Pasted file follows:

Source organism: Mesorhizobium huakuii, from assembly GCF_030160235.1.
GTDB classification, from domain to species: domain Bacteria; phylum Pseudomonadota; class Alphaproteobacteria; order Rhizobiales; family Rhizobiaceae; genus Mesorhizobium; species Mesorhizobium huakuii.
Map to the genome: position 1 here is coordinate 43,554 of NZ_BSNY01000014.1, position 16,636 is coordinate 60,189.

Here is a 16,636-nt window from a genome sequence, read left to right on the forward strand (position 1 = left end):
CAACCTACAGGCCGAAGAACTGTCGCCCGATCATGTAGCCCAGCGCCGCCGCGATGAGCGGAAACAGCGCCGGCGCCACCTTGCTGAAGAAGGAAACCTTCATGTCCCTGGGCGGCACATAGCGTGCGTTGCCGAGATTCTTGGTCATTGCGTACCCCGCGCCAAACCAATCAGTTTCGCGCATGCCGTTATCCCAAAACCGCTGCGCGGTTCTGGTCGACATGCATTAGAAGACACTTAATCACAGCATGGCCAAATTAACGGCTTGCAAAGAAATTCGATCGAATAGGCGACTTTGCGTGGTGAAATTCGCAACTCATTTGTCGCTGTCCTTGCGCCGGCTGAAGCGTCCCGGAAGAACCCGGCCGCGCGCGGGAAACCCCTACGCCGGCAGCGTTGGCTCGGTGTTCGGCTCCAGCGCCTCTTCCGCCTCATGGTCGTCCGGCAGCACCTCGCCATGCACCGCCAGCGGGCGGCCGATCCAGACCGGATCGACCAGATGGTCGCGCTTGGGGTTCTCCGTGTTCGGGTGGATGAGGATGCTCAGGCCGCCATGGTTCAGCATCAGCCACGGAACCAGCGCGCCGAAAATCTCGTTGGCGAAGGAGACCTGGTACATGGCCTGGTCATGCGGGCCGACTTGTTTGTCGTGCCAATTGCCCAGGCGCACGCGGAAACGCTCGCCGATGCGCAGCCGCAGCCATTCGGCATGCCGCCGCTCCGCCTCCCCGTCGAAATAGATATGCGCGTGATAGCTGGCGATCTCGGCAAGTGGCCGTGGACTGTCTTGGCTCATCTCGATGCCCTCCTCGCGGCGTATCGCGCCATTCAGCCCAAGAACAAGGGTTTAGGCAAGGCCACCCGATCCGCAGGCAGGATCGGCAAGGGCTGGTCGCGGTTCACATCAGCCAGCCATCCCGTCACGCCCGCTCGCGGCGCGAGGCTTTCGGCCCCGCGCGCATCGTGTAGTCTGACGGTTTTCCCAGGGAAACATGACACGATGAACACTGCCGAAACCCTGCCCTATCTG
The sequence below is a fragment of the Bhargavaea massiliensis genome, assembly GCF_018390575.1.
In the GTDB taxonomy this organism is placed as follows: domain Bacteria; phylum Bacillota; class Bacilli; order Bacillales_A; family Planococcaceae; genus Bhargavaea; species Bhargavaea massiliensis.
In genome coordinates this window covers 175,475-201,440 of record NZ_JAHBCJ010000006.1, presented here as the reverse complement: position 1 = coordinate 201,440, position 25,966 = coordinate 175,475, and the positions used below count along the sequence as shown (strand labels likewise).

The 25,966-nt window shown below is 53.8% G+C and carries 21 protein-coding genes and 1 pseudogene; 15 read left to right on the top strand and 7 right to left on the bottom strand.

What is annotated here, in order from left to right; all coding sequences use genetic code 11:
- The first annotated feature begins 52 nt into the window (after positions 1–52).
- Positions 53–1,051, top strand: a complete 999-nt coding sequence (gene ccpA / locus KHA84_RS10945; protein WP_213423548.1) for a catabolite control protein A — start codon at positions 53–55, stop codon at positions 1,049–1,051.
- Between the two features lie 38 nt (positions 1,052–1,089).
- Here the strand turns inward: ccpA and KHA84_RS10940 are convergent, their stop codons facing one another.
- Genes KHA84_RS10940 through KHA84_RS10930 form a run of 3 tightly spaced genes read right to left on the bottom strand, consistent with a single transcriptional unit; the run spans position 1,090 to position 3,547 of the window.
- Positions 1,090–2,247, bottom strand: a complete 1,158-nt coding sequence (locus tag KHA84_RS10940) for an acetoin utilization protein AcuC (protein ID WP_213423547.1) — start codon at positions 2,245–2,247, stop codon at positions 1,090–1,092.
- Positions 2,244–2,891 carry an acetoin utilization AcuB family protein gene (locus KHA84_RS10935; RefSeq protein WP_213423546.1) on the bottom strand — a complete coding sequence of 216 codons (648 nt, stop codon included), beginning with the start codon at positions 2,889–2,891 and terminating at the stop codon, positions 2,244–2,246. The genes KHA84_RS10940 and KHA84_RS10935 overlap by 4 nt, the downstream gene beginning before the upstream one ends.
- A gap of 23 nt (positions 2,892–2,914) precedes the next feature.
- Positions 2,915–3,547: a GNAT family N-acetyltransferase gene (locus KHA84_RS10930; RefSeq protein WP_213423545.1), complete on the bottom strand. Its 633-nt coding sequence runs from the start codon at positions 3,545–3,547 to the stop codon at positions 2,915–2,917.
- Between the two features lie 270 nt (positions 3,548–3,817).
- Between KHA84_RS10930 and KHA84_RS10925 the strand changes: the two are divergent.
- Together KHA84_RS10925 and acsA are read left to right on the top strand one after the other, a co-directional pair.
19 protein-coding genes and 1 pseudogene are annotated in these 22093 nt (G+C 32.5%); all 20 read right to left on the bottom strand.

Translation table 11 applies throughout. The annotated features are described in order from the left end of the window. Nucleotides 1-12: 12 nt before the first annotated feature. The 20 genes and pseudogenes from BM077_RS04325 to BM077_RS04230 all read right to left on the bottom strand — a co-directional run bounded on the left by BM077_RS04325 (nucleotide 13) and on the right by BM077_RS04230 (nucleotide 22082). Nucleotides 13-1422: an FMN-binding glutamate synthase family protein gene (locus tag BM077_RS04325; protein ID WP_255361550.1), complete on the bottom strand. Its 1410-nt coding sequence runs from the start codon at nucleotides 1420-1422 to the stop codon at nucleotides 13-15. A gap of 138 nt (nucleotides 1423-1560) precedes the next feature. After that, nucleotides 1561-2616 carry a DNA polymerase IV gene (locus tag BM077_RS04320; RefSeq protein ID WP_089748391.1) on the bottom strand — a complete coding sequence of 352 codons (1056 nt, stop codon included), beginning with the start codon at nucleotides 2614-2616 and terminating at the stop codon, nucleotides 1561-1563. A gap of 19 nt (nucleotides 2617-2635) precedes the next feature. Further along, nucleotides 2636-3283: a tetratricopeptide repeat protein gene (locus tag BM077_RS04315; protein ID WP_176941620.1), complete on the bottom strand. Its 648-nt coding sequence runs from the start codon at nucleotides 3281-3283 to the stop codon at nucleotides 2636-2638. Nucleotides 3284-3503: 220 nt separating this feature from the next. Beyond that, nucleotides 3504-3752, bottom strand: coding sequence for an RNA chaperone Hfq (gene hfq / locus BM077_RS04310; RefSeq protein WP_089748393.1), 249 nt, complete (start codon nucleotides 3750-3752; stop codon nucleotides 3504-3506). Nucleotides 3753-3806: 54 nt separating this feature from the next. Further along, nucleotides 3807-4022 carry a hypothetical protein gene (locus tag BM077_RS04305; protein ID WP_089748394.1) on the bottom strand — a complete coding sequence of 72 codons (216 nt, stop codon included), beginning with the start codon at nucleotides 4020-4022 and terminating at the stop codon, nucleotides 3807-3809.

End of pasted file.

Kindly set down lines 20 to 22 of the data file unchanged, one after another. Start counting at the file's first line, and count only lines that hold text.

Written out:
- Between the two features lie 270 nt (positions 3,548–3,817).
- Between KHA84_RS10930 and KHA84_RS10925 the strand changes: the two are divergent.
- Together KHA84_RS10925 and acsA are read left to right on the top strand one after the other, a co-directional pair.